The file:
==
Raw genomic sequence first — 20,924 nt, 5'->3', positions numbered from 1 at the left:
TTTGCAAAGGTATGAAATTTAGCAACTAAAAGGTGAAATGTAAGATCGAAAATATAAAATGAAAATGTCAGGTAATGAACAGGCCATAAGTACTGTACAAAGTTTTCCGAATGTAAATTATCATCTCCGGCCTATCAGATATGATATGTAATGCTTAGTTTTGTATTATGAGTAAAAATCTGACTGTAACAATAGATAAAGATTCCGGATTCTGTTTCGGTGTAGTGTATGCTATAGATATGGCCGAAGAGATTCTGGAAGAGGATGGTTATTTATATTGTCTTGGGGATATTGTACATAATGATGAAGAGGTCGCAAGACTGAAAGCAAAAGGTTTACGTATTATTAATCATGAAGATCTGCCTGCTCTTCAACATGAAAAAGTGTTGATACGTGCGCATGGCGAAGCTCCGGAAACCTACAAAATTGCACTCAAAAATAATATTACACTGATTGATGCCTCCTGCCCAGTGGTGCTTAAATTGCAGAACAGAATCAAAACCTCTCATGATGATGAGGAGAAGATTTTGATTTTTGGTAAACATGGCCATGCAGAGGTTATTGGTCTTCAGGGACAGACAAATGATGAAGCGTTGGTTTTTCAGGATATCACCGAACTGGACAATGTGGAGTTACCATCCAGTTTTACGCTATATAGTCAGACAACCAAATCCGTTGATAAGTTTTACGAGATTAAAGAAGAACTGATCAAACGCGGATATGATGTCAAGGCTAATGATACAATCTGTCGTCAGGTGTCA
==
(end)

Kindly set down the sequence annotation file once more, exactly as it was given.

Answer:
Raw genomic sequence first — 20,924 nt, 5'->3', positions numbered from 1 at the left:
TTTGCAAAGGTATGAAATTTAGCAACTAAAAGGTGAAATGTAAGATCGAAAATATAAAATGAAAATGTCAGGTAATGAACAGGCCATAAGTACTGTACAAAGTTTTCCGAATGTAAATTATCATCTCCGGCCTATCAGATATGATATGTAATGCTTAGTTTTGTATTATGAGTAAAAATCTGACTGTAACAATAGATAAAGATTCCGGATTCTGTTTCGGTGTAGTGTATGCTATAGATATGGCCGAAGAGATTCTGGAAGAGGATGGTTATTTATATTGTCTTGGGGATATTGTACATAATGATGAAGAGGTCGCAAGACTGAAAGCAAAAGGTTTACGTATTATTAATCATGAAGATCTGCCTGCTCTTCAACATGAAAAAGTGTTGATACGTGCGCATGGCGAAGCTCCGGAAACCTACAAAATTGCACTCAAAAATAATATTACACTGATTGATGCCTCCTGCCCAGTGGTGCTTAAATTGCAGAACAGAATCAAAACCTCTCATGATGATGAGGAGAAGATTTTGATTTTTGGTAAACATGGCCATGCAGAGGTTATTGGTCTTCAGGGACAGACAAATGATGAAGCGTTGGTTTTTCAGGATATCACCGAACTGGACAATGTGGAGTTACCATCCAGTTTTACGCTATATAGTCAGACAACCAAATCCGTTGATAAGTTTTACGAGATTAAAGAAGAACTGATCAAACGCGGATATGATGTCAAGGCTAATGATACAATCTGTCGTCAGGTGTCA